So proud of Feministing.com for writing this piece on Willow Smith’s picture with 20-year old actor, Moises Arias. It is none of our business what Willow does nor is it our duty to dissect (i.e. critique) how the Smith’s choose to parent their child.
I grew up with a group of guys and I am sure we have countless pictures like this one (most likely in unprocessed film rolls because we are lazy) that only symbolize a deep friendship.
Let’s move on to more important matters. Ideally topics that do concern us.
A few years ago, an important person in my life asked me, “Why is it always so intense and emotional with you?” Obviously, the very fact that I have been holding onto this question seems to prove his point, but I’ve recently felt the urge to address it publicly.
This question is both multi-layered and problematic: For one, it came from someone I care deeply about so, it’s personal and has forced me to dig deep into my actions. But beyond that, it’s a question that women, especially black women and feminists, are asked all the time.
The narrative of the strong black woman stems from slavery and segregation. It is the notion that women of color have made it despite the odds and thus, should no longer be a source of concern. As Prof. Beauboeuf-Lafontant says in Behind The Mask of The Strong Black Woman, “It was part of the justification for treating a group of people like they weren’t human, so you could exploit them without second thought.”
Certainly not all women of color are “angry” or “intense” but if we are, it’s because we either have to be, want to be or need to be. And how could one not be angry in the face of racism, sexism, and classism in our society? How could anyone remain perky and upbeat if they are grasping for justice and love in a world of inequalities?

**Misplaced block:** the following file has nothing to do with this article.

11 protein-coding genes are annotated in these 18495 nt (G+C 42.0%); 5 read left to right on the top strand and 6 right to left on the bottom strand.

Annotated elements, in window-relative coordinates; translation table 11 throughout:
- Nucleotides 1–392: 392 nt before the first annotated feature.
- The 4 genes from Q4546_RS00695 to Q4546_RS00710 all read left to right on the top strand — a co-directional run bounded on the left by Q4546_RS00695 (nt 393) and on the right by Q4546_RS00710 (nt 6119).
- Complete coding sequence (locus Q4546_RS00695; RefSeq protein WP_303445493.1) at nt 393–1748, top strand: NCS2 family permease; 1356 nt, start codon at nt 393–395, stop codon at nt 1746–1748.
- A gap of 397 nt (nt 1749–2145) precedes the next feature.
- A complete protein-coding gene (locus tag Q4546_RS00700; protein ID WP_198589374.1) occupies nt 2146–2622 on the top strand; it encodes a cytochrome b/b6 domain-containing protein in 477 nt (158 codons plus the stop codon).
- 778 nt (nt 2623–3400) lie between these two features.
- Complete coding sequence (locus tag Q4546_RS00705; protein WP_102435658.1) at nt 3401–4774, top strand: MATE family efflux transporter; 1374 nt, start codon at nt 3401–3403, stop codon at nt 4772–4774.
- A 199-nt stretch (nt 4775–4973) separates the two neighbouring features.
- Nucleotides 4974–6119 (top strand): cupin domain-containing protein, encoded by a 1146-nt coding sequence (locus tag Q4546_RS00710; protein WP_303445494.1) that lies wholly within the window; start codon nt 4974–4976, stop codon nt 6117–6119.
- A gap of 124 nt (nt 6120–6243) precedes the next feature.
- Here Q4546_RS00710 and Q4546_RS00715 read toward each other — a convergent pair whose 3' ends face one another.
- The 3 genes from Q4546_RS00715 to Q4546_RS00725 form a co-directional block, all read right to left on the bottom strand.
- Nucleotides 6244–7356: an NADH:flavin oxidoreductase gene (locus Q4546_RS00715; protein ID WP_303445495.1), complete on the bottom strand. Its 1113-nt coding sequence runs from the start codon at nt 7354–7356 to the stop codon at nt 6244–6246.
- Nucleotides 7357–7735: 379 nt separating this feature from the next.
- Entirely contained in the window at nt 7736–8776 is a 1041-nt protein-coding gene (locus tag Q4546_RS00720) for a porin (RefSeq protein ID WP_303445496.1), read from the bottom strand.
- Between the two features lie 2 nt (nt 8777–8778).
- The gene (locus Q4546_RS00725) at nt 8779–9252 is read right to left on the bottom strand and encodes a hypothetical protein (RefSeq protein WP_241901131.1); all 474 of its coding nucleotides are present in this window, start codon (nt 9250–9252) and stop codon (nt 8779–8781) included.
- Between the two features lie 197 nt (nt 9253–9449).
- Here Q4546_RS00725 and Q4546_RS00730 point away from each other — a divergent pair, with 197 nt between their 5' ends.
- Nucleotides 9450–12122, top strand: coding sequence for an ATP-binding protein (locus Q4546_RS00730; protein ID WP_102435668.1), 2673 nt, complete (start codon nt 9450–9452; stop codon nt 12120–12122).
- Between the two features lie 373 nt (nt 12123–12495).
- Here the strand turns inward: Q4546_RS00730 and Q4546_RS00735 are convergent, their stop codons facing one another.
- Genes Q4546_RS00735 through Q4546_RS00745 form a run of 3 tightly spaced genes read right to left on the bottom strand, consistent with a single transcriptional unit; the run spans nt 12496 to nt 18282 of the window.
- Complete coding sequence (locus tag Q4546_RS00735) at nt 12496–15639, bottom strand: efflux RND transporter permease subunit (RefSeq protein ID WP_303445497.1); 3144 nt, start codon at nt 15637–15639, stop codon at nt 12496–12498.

I wasn’t born intense, nor do I think anyone is. It wasn’t until I went off to a predominately white college, and felt the pressures of injustice around me, that I became so at various points. But I didn’t shy away from my concerns or anger - I voiced them. I organized to create social change, I became an activist and sought out likeminded individuals. And though I appeared to be angry to the outside world, I was also consumed with sadness, confusion and anxiety. Feminist activism, and putting on a tough face, were my ways of moving through the muck and finding a path forward.
So to the person (and future close friends and family members) who ask me, “Why Are You So Intense and Emotional All The Time?” I say this: I am “intense and emotional” with the people I trust most with my heart. You are my place to show fear at the end of the day, and to let go of the calm yet stern face that so many activists must put on each morning to fight for social change.
I hope the next person who thinks about asking a woman, a woman of color and/or an activist this, will take a moment to realize that even the the strongest person can find themselves in moments of weakness. Even the person who is independent, and yes, sometimes angry, needs a safe place to be “emotional”.
I’ve had this post saved in my drafts for over 5 months now. I was fearful of posting it out of the high possibility that I could offend many of the people that inspire me to be a better activist. Though some of these sentiments have shifted, I realize now how important this personal statement is to my development as a feminist since my journey abroad. And so, I hope that when you read this you understand I am critiquing a system rather than individuals or white, middle class feminist women.
A professor of mine once said that the United Nations is a community of white, male non-retires thus making it difficult for others to enter the system and create change. I have come to believe the same holds true for the feminist community in NYC, except they are a group of predominantly white, middle class women.